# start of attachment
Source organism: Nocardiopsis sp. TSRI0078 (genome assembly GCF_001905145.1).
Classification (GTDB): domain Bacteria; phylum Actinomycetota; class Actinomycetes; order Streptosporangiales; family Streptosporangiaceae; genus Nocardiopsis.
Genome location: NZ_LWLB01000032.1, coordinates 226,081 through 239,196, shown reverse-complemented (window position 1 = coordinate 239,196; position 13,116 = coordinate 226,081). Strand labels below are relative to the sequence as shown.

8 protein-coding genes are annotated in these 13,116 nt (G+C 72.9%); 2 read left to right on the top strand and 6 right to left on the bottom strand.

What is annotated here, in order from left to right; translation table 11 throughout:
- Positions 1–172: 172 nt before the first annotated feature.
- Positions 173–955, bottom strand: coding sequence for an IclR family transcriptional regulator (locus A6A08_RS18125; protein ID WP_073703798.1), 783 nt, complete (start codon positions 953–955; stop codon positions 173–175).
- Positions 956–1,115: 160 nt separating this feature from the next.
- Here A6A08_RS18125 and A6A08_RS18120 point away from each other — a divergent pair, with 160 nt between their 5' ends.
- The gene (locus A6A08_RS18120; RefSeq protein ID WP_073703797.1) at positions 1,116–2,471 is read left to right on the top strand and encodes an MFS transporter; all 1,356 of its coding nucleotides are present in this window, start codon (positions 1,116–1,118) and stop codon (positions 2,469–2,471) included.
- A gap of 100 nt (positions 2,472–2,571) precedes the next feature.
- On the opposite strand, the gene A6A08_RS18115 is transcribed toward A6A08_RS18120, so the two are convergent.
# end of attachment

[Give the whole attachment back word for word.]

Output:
Source organism: Nocardiopsis sp. TSRI0078 (genome assembly GCF_001905145.1).
Classification (GTDB): domain Bacteria; phylum Actinomycetota; class Actinomycetes; order Streptosporangiales; family Streptosporangiaceae; genus Nocardiopsis.
Genome location: NZ_LWLB01000032.1, coordinates 226,081 through 239,196, shown reverse-complemented (window position 1 = coordinate 239,196; position 13,116 = coordinate 226,081). Strand labels below are relative to the sequence as shown.

8 protein-coding genes are annotated in these 13,116 nt (G+C 72.9%); 2 read left to right on the top strand and 6 right to left on the bottom strand.

What is annotated here, in order from left to right; translation table 11 throughout:
- Positions 1–172: 172 nt before the first annotated feature.
- Positions 173–955, bottom strand: coding sequence for an IclR family transcriptional regulator (locus A6A08_RS18125; protein ID WP_073703798.1), 783 nt, complete (start codon positions 953–955; stop codon positions 173–175).
- Positions 956–1,115: 160 nt separating this feature from the next.
- Here A6A08_RS18125 and A6A08_RS18120 point away from each other — a divergent pair, with 160 nt between their 5' ends.
- The gene (locus A6A08_RS18120; RefSeq protein ID WP_073703797.1) at positions 1,116–2,471 is read left to right on the top strand and encodes an MFS transporter; all 1,356 of its coding nucleotides are present in this window, start codon (positions 1,116–1,118) and stop codon (positions 2,469–2,471) included.
- A gap of 100 nt (positions 2,472–2,571) precedes the next feature.
- On the opposite strand, the gene A6A08_RS18115 is transcribed toward A6A08_RS18120, so the two are convergent.